5′‐Methylthioadenosine nucleosidase and 5‐methylthioribose kinase activities in relation to stress‐induced ethylene biosynthesis

M. M. Kushad, A. Orvos, A. J. Ferro

Research output: Contribution to journalArticle

Abstract

The activities of 5’‐methylthioadenosine (MTA) nucleosidase (EC 2.2.2.28) and 5‐methylthioribose (MTR) kinase (EC 2.7.1.100) were related to changes in ethylene biosynthesis in tomato (Lycopersicon esculentum Mill. cv. Rutgers) and cucumber (Cucumis sativus Mill. cv. Poinsett 76) fruit following wounding and chemically induced stresses. Stress ethylene formation in wounded tomato and cucumber tissue continued to increase after wounding, reached its peak by 3h, and then declined. The activities of MTA nucleosidase and MTR kinase increased parallel to stress ethylene in both tissues. At peak ethylene formation, MTA and MTR kinase activities were 2‐ to 4‐fold higher in wounded than in intact tissue. Wounded, mature‐green tomato tissue treated with specific inhibitors of MTA nucleosidase and MTR kinase showed a significant reduction in the activities of these enzymes, which was concomitant with a decline in stress ethylene biosynthesis. When mature‐green tomato discs were infiltrated with [14CH3] MTA and wounded, radioactive MTR and methionine were formed. Incubation of mature‐green tomato discs with Cu2+ and Li+ in the presence of kinetin increased ethylene biosynthesis. MTA nucleosidase activity was higher than that of the control in the presence of Cu2+ but not in the presence of Li+, while MTR kinase activity was lower than that of the control in both Cu2+ and Li+ treatments. Data indicate that MTA nucleosidase and MTR kinase are required for wound‐induced ethylene biosynthesis but not for chemical stress‐induced ethylene by Cu2+ or Li+ treatments.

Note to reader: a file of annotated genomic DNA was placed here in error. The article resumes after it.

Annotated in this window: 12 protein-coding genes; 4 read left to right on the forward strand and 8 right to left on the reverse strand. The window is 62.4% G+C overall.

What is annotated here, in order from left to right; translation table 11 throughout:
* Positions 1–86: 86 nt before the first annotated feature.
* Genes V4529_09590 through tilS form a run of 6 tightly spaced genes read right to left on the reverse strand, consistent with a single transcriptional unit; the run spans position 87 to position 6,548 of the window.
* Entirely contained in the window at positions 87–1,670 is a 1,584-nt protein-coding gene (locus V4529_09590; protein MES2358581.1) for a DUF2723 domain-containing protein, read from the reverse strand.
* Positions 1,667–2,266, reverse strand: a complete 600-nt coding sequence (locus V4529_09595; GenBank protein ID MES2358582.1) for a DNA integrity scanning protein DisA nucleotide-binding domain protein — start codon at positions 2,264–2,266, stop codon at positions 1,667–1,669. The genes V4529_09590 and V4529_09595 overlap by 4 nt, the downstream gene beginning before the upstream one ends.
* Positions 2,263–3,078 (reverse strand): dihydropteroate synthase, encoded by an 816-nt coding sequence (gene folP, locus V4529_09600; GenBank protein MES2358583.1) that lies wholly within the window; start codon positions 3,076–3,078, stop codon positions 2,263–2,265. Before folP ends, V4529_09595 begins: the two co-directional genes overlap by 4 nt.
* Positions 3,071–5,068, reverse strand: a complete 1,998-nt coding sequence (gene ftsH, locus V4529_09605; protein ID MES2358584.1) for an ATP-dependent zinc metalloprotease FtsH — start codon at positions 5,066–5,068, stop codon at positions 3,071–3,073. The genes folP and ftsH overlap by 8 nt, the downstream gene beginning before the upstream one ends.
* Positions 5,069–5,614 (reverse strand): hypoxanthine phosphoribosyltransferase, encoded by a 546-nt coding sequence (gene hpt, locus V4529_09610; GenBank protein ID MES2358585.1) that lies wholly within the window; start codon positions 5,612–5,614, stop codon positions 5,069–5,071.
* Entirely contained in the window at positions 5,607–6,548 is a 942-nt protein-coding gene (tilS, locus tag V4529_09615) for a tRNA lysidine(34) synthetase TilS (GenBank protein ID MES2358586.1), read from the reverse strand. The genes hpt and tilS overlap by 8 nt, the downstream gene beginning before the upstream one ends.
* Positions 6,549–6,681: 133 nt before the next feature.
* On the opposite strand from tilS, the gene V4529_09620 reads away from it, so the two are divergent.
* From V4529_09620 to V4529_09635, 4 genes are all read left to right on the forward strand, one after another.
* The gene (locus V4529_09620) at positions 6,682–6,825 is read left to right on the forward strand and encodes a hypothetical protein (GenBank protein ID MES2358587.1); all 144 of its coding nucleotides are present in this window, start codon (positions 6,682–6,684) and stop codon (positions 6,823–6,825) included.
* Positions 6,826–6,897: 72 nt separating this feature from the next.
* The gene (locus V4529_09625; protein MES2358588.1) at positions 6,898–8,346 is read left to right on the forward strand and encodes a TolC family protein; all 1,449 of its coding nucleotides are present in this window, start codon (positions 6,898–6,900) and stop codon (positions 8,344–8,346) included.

Original languageEnglish (US)
Pages (from-to)532-538
Number of pages7
JournalPhysiologia Plantarum
Volume86
Issue number4
DOIs
StatePublished - Dec 1992

Keywords

  • 5‐methylthioadenosine metabolism
  • Chemical stress
  • wound ethylene

ASJC Scopus subject areas

  • Physiology
  • Genetics
  • Plant Science
  • Cell Biology

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